Risk Reporter for Religious Institutions

Winter 2014 Vol. 13, Issue 1

Seasonal Spotlight

Keep boiler, furnace rooms clean and well maintained

Many congregations have storage issues. There are never enough closets or empty rooms to store all of the files, supplies, holiday decorations and other items that accumulate throughout the year. Although finding creative storage solutions is important, some areas are not safe storage options.

“Boiler and furnace rooms are designed with extra space to help keep the equipment running safely and efficiently,” said Ernest Freeman, vice president of engineering at The Hartford Steam Boiler Inspection and Insurance Company in Hartford, Conn. “It’s easy to want to fill this extra space with storage, but that can quickly become a fire hazard.”

A fire in a boiler or furnace room can be ignited by an open flame or hot surface of the boiler and fueled by gas, oil, wood or other combustible items stored nearby. Combustible or flammable items should never be stored in the room, and nothing should be stored within 10 feet of the boiler or furnace equipment.

Signs of trouble

“Use your senses to help identify other signs that there might be potential fire hazards in the boiler or furnace room,” Freeman said.

  • Sound – Listen for loud noises coming from the heating system or fans. If the sound is noticeable or has changed since the last inspection, contact a maintenance professional immediately.
  • Smell – Unusual odors are another sign of potential issues. Boiler rooms should be well-ventilated to avoid vapor concentrations. Sulfuric, sooty or smoky smells, as well as the smell of chemical compounds, such as chlorine or ammonia, can signify potential issues with airflow in the room.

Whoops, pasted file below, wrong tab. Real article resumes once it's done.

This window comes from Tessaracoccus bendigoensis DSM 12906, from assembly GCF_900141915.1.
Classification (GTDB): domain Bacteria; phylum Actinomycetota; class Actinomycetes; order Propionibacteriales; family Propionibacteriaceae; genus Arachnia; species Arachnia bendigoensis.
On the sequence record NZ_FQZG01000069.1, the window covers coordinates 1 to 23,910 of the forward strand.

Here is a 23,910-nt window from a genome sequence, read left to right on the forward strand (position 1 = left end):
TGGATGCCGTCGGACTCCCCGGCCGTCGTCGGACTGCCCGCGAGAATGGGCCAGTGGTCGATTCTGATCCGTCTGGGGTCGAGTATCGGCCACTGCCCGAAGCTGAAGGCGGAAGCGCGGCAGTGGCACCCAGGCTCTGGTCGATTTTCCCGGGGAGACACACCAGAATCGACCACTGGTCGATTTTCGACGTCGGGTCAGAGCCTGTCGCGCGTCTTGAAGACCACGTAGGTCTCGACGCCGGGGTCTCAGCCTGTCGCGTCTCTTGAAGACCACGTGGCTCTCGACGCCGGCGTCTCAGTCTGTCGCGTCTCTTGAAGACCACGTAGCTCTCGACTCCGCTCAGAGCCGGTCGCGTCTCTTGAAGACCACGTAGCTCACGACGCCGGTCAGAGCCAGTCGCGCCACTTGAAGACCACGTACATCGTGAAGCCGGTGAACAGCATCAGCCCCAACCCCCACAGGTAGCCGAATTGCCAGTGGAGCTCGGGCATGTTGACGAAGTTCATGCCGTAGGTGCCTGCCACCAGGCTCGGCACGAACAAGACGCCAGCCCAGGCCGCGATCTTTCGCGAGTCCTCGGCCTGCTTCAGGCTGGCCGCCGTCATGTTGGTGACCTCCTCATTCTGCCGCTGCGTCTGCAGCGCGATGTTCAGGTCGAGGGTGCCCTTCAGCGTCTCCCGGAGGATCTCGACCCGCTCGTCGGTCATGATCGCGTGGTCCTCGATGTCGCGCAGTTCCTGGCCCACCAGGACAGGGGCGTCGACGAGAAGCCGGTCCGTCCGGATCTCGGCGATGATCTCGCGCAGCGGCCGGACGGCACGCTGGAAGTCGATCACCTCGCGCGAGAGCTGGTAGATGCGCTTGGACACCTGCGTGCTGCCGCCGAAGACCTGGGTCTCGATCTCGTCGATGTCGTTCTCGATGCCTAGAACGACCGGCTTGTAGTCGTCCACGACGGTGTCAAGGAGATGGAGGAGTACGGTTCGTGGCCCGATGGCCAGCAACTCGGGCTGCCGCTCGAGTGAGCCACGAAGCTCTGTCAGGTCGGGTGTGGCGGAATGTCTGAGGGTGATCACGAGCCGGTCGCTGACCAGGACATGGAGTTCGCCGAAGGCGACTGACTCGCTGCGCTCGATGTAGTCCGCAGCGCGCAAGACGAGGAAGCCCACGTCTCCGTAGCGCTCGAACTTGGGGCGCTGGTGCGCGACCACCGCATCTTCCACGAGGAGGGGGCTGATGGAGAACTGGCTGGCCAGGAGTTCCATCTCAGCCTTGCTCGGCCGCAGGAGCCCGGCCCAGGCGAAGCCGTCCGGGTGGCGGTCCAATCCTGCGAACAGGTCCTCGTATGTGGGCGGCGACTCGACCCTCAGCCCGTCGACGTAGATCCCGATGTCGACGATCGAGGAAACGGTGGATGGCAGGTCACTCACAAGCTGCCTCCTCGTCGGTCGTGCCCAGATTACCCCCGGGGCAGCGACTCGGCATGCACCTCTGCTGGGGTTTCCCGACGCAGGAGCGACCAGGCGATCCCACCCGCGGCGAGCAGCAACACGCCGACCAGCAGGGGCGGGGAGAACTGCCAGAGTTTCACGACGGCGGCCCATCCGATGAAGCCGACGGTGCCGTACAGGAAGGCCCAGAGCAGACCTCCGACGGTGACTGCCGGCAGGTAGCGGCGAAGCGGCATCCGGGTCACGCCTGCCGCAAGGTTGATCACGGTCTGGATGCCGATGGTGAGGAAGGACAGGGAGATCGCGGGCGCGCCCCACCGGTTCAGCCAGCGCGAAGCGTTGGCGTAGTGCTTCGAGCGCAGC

• Touch – Excessive vibration or movement in the equipment and piping system can indicate pressure issues requiring maintenance. In addition, the equipment and piping should never feel hot to the touch (use a cloth when testing to avoid getting burned).

Equip the room

Boiler and furnace rooms should have self-closing fire-rated doors, fire-resistant walls and ceilings and smoke and fire detectors that are tested every six months.

“Don’t rely on water for the fire extinguisher needs in a boiler or furnace room,” Freeman said. “Keep a carbon dioxide or dry chemical fire extinguisher in the room.”

For more information about boiler and furnace room safety, visit www.churchmutual.com, select “Safety Resources” and click on “Risk Alerts.”

 

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Editor: Emilie M. Pierschalla  | 800-554-2642 Ext. 4120  | epierschalla@churchmutual.com

Risk Control Advisor: Edward A. Steele, CSP  | 800-554-2642 Ext. 4403  | esteele@churchmutual.com

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